Tanjore

Thanjavur, also known by its anglicised name Tanjore, is a municipality and the headquarters of the Thanjavur district in the Indian state of Tamil Nadu. It has a population of a 221,185 (2001 census).It is one of "must see" tourist spots in Tamil nadu.The name Thanjavur is derived from "Tanjan", a legendary asura in Hindu mythology. Thanjavur is one of the oldest cities in India and has a long and varied history dating back to Sangam period. The city rose into prominence during the rule of the Later Cholas when it served as the capital of the Chola empire. After the fall of the Cholas, the city was ruled by the Pandyas, Vijayanagar Empire, the Madurai Nayaks, the Thanjavur Nayaks, the Thanjavur Marathas and the British. It has been a part of independent India since 1947.

Attractions:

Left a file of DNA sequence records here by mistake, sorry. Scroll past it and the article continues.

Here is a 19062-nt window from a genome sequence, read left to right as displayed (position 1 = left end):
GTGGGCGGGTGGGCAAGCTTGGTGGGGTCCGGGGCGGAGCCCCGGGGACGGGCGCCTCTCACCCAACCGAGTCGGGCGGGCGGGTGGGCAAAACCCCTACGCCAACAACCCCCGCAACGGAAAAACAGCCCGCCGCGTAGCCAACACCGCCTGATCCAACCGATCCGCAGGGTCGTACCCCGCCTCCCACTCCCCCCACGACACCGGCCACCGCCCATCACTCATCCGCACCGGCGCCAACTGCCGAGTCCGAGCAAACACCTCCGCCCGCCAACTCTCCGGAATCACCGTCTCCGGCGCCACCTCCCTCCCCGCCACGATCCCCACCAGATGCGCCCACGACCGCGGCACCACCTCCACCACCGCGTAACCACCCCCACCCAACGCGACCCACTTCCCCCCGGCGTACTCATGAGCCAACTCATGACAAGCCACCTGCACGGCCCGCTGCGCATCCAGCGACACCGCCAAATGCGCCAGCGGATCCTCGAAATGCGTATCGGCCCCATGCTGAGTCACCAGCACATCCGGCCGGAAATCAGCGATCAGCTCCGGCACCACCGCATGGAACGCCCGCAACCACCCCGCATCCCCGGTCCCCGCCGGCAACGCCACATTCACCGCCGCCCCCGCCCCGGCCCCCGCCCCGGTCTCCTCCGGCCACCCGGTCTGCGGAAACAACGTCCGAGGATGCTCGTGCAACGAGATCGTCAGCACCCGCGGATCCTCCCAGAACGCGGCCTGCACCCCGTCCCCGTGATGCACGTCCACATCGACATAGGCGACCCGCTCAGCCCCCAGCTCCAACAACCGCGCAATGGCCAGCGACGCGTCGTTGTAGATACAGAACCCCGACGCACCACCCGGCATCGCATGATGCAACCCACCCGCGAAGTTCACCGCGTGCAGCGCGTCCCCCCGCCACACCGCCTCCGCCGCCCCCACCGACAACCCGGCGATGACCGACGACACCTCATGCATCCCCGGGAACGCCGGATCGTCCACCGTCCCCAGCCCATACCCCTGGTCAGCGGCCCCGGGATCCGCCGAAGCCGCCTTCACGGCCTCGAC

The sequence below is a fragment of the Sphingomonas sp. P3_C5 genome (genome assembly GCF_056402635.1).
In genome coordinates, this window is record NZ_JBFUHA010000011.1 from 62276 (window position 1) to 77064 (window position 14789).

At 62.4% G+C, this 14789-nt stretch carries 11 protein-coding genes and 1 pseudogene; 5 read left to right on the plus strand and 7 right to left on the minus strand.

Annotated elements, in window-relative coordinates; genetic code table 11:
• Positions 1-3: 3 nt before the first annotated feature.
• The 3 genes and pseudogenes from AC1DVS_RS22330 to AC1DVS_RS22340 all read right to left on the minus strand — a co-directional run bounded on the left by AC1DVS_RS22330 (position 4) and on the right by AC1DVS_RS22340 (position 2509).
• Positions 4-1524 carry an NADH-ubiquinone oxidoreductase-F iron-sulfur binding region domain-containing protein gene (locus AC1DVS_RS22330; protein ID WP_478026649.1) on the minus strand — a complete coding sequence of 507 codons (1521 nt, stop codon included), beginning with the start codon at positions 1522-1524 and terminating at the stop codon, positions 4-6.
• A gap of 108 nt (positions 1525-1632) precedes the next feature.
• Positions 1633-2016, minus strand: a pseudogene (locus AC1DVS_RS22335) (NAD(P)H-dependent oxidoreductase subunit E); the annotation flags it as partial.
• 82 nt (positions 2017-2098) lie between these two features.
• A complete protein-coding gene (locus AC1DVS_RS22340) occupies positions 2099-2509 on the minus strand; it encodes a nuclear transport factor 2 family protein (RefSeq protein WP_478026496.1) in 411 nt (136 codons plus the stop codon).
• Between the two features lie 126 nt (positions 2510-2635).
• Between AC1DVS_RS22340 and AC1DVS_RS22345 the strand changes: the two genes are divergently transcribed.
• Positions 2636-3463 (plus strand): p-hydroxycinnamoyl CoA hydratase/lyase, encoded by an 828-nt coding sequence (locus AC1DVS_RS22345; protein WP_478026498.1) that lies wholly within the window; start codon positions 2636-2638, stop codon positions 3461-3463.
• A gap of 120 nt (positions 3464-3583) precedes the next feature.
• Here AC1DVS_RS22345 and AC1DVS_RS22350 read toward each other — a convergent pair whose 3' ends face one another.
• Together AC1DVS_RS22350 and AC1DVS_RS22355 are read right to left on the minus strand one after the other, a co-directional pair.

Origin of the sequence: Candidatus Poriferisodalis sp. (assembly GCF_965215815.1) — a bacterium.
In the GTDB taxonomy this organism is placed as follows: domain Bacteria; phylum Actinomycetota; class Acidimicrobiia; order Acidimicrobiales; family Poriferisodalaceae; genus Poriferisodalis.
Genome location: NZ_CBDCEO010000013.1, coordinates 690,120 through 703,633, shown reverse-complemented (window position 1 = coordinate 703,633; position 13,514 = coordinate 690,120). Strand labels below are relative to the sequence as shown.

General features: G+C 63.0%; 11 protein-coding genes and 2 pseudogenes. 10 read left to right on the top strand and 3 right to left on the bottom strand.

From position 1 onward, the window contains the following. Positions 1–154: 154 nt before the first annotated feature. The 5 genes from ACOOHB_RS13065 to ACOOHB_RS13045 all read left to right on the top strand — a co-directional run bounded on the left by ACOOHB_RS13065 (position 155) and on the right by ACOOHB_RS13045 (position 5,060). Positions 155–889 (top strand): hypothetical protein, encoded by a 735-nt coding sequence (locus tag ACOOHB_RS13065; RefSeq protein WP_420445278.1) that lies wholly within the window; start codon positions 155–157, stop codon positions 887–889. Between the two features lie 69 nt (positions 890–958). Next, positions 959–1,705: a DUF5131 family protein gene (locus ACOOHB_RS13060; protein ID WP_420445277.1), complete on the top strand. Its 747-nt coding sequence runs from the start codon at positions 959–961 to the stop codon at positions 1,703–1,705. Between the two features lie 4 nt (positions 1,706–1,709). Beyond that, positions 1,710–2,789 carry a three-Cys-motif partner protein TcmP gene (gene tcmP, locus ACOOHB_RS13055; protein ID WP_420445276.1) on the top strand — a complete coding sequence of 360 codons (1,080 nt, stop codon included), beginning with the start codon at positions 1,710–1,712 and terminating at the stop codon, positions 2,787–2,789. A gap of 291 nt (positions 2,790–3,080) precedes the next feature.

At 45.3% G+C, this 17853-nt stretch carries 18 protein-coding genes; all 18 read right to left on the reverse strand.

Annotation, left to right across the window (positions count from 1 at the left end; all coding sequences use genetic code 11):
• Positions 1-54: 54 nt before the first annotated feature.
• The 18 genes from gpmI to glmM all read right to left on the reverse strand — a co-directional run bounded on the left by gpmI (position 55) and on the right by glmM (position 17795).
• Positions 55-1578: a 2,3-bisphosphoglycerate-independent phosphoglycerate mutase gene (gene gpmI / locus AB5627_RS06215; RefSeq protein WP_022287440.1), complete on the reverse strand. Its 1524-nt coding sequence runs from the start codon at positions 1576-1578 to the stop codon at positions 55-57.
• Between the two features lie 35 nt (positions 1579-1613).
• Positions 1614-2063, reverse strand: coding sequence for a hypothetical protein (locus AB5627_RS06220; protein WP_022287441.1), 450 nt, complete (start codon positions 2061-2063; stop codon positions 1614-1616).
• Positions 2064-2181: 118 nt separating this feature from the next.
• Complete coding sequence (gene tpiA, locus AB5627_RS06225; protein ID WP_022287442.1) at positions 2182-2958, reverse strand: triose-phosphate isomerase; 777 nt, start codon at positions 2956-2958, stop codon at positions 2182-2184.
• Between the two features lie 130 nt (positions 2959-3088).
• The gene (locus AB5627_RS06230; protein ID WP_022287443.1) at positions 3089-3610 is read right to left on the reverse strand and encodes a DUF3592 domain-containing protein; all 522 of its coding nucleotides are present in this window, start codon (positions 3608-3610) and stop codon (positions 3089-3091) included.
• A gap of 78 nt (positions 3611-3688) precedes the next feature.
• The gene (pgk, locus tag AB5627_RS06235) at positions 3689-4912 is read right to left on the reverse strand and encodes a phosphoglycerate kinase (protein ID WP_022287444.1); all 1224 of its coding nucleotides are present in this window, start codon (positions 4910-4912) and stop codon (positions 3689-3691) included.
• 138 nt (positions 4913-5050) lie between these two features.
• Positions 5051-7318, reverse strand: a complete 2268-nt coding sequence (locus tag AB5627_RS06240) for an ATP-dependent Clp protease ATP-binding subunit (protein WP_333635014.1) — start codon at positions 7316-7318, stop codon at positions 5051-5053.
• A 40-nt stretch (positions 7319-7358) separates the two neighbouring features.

Sri Brihadeshvara Temple: This finest granite structure is now a UNESCO World heritage site. Completed in AD 1010 and dedicated to Lord Shiva, it was built by Rajaraja Chola I as a symbol of the unrivalled power and might of the Cholas. The temple basement is covered with inscriptions that give details of the temple's administration and revenue, and provide valuable historical information on Chola society and government.The temple is constructed using granite, mostly of large blocks, a rock that is not available in the neighborhood and had therefore to be brought from a distance- itself a colossal task. The plinth of the Central Shrine is 45.72 square m., the shrine proper 30.48 square m. and the vimana 60.96 m. high. On the massive plinth, covered throughout with inscriptions, there are niches on three sides in two rows, containing representations of deities such as Siva, Vishnu and Durga.The entire wall space and ceiling of the passage were originally covered with exquisite paintings; a coat of paintings, executed during the Nayak period in the seventeenth century, now obscures most of them.